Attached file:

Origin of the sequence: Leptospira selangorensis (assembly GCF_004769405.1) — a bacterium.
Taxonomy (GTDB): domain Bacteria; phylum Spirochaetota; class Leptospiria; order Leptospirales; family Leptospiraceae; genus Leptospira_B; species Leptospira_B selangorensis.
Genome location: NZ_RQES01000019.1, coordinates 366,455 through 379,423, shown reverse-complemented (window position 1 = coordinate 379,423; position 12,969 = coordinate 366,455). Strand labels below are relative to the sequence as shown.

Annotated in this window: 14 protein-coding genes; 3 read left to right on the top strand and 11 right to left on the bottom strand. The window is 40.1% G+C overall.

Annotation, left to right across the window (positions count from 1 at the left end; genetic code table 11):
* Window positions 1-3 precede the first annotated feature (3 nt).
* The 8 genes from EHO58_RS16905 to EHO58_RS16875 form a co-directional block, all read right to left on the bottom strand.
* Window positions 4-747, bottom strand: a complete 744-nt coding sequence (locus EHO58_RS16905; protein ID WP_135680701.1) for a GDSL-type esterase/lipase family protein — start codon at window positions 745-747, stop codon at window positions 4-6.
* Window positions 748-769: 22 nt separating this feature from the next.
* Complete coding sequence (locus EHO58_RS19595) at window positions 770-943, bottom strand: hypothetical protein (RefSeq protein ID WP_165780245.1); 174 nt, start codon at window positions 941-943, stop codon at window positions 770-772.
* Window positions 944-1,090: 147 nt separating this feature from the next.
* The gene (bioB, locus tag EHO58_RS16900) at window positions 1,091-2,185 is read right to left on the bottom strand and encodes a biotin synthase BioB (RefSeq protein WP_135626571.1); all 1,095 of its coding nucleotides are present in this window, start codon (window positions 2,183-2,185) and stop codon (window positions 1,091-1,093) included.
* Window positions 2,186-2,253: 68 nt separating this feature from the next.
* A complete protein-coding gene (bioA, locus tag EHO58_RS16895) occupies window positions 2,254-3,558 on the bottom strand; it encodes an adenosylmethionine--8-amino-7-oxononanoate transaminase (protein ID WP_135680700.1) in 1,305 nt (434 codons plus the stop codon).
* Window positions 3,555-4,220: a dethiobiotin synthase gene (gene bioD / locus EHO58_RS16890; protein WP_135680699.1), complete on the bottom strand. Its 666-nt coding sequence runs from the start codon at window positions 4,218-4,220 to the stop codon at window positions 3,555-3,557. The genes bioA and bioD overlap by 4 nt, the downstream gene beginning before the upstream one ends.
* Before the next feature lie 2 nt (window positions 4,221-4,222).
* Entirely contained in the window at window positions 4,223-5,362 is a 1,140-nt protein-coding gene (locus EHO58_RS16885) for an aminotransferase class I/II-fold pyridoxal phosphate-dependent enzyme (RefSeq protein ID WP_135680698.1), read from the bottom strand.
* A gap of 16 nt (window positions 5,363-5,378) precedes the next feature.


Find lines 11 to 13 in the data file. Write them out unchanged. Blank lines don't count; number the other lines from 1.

* Window positions 944-1,090: 147 nt separating this feature from the next.
* The gene (bioB, locus tag EHO58_RS16900) at window positions 1,091-2,185 is read right to left on the bottom strand and encodes a biotin synthase BioB (RefSeq protein WP_135626571.1); all 1,095 of its coding nucleotides are present in this window, start codon (window positions 2,183-2,185) and stop codon (window positions 1,091-1,093) included.
* Window positions 2,186-2,253: 68 nt separating this feature from the next.